When 12-year-old Emily Scott was diagnosed with scoliosis, her family opted for private treatment due to the waiting times associated with the UK health service. Going private, however, proved no advantage as COVID-19 put a halt to the services Emily was relying on. Left in limbo, and being told she would require spinal fusion surgery, the family started a fundraising campaign to have the vital operation carried out abroad.
The family were initially grateful for the generosity of their local community in donating to the fund, but one donation, made less than three weeks into their appeal, shocked them.
An anonymous donor pledged £40,000 to easily push them past their target and make it possible to move forward with Emily’s operation.
It’s amazing to think that someone would make a gesture as big as this and not want to be recognized for it, not want to take acclaim for changing someone’s life.
It almost makes a mockery of seeking recognition for any less significant act.
As Seneca said, the payoff for a good deed is in the act itself, not in what comes after:
“The reward for all the virtues lies in the virtues themselves, for they are not practiced with a view to recompense; the wages of a good deed is to have done it.”Epistles 81.19
And it’s an act that will keep paying off for Emily Scott’s generous donor. Research even suggests that altruism can improve your attitude and make you healthier, happier, and less stressed – otherwise known as the “helper’s high.”
Doing an act of kindness is gratifying, but there’s an added layer of satisfaction that comes with doing anonymous acts of kindness.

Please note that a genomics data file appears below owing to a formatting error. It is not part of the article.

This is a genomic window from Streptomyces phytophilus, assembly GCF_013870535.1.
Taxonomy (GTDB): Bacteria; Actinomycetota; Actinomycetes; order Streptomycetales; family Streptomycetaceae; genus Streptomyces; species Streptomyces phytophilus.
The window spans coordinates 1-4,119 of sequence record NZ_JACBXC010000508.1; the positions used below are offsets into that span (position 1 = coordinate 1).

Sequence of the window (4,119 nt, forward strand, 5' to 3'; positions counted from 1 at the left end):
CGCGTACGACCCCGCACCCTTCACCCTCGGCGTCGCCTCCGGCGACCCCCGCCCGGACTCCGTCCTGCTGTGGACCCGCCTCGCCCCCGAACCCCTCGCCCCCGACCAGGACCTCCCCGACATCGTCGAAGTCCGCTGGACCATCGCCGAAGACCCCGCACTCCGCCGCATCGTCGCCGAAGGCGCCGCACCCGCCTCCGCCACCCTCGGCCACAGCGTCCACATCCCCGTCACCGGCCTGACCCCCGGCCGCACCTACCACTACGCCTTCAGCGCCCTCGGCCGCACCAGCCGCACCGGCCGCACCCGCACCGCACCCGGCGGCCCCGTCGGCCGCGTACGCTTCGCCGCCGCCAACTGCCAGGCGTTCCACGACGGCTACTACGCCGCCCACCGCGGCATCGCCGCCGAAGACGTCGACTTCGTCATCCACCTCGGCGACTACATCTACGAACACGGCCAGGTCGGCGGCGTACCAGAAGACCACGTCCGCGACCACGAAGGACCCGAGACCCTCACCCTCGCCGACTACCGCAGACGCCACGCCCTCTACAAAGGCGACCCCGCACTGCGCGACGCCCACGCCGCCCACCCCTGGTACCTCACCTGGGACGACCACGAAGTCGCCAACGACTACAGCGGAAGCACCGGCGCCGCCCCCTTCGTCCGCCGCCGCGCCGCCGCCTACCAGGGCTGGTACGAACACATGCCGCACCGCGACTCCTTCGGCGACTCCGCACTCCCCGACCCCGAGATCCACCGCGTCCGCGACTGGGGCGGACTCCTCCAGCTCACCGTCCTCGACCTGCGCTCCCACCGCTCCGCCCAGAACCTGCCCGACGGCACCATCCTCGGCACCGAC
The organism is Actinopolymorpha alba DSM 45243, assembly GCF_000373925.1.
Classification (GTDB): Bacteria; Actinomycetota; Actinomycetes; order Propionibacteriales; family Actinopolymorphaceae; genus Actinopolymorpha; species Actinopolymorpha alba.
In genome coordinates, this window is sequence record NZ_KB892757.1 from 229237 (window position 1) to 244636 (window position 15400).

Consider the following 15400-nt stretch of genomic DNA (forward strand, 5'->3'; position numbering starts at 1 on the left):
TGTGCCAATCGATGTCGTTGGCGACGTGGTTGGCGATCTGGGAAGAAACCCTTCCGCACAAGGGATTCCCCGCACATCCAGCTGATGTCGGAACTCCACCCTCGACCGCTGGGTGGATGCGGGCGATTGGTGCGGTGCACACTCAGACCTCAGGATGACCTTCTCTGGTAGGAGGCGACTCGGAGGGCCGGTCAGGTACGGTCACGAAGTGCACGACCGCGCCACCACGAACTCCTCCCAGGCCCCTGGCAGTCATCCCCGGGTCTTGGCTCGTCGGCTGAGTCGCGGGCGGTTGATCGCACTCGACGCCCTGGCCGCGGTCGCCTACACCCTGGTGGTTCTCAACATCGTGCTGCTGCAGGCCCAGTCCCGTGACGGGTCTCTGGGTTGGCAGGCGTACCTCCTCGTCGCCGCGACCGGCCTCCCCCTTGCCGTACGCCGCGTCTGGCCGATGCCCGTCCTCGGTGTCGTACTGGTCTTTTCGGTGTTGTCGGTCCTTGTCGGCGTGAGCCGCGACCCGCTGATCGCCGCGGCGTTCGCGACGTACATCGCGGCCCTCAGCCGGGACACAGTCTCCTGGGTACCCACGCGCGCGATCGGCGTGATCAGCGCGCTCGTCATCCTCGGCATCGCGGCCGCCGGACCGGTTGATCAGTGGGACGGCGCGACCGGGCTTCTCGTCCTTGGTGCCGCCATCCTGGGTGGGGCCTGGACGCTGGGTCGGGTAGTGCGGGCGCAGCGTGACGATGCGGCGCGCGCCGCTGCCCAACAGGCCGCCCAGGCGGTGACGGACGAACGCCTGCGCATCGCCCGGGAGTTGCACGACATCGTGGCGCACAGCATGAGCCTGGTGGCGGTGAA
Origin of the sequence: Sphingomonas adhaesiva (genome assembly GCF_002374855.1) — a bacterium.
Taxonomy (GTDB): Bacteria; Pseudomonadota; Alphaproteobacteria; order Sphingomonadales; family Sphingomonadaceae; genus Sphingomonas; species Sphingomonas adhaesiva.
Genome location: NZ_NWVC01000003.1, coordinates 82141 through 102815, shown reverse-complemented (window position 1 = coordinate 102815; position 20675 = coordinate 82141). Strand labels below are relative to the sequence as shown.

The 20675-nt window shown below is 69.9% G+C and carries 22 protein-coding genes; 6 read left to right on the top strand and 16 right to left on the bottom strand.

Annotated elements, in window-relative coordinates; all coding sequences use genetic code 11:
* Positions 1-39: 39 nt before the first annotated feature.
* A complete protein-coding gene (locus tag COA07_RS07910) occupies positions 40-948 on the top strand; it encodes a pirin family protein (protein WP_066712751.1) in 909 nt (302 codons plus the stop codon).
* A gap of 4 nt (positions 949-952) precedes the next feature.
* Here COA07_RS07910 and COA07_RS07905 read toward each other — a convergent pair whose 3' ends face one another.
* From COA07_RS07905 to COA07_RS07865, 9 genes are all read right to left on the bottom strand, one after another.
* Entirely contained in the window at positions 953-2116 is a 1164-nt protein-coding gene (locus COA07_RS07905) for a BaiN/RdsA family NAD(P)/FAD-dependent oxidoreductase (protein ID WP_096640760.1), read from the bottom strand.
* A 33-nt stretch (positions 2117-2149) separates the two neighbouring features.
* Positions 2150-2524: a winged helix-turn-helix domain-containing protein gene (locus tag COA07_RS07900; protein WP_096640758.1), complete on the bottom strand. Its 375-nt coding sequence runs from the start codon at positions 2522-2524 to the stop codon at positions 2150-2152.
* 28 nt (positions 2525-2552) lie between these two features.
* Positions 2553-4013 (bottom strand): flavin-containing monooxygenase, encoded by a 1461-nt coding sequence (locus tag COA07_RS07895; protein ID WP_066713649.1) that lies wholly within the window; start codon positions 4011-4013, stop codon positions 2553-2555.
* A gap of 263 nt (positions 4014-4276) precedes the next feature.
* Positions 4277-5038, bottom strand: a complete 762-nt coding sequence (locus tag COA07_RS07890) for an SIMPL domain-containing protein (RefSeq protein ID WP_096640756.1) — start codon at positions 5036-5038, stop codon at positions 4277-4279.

Seeking No Reward
Indeed, as Marcus Aurelius wrote, we’re only doing what we were formed by nature to do, so why should we need recognition for helping someone?
“A horse at the end of the race…A dog when the hunt is over…A bee with its honey stored…And a human being after helping others. They don’t make a fuss about it. They just go on to something else, as the vine looks forward to bearing fruit again in season.”Meditations 5.6
So, why not try it yourself – do a good deed and tell no one, not even the person it was done for. Keep the memories of each one with you as something personal to look back on and be proud of.
When choosing which anonymous acts of kindness to do, remember this: there is no right answer when trying to determine how good a good deed is. No good deed automatically beats another one as you can’t predict the downstream effects – your small good deed could start a profoundly positive chain reaction. It’s not about doing everything, it’s about doing something. That’s so much better than nothing.
25 Ideas For Anonymous Acts Of Kindness
As Seneca said, wherever there is a person, there is an opportunity for kindness, so there is no shortage of good deeds that can be done on a daily basis. But if you’re in need of inspiration, here are some ideas:
- Leave a suspended coffee
- Donate to a GoFundMe or JustGiving campaign
- Pick up litter around your local area
- Send a letter to let someone know you admire them
- Pay for the person behind you in the drive-thru
- Buy a stranger a book
- Bring treats to work for your colleagues without saying who they are from
- Leave an encouraging sticky note on a colleague’s desk
- Make cards for kids in need
- Leave some extra change in or near a vending machine
- Have food delivered to a local hospital to thank medical staff for their hard work
- Send letters of support to strangers
- Donate clothing and items you don’t need to those who do
- Answer some questions on Freerice
- Help fund healthcare for people around the world via Watsi
- Clean/sanitize your hands before and after using communal surfaces
- If using a shared area, brew a new pot of coffee/tea when you use the last of the old one
- Provide loans to low-income entrepreneurs via Kiva
- Send old towels or blankets to animal shelters
- Buy or donate toys to holiday appeals for less fortunate kids
- Send anonymous thank you notes to your old teachers
- Write letters of appreciation to local groups helping your community
- Buy several small-value gift cards and leave them for people to find
- Mow a neighbor’s lawn/clean their driveway when they aren’t home
- Raise money to fund more anonymous acts of kindness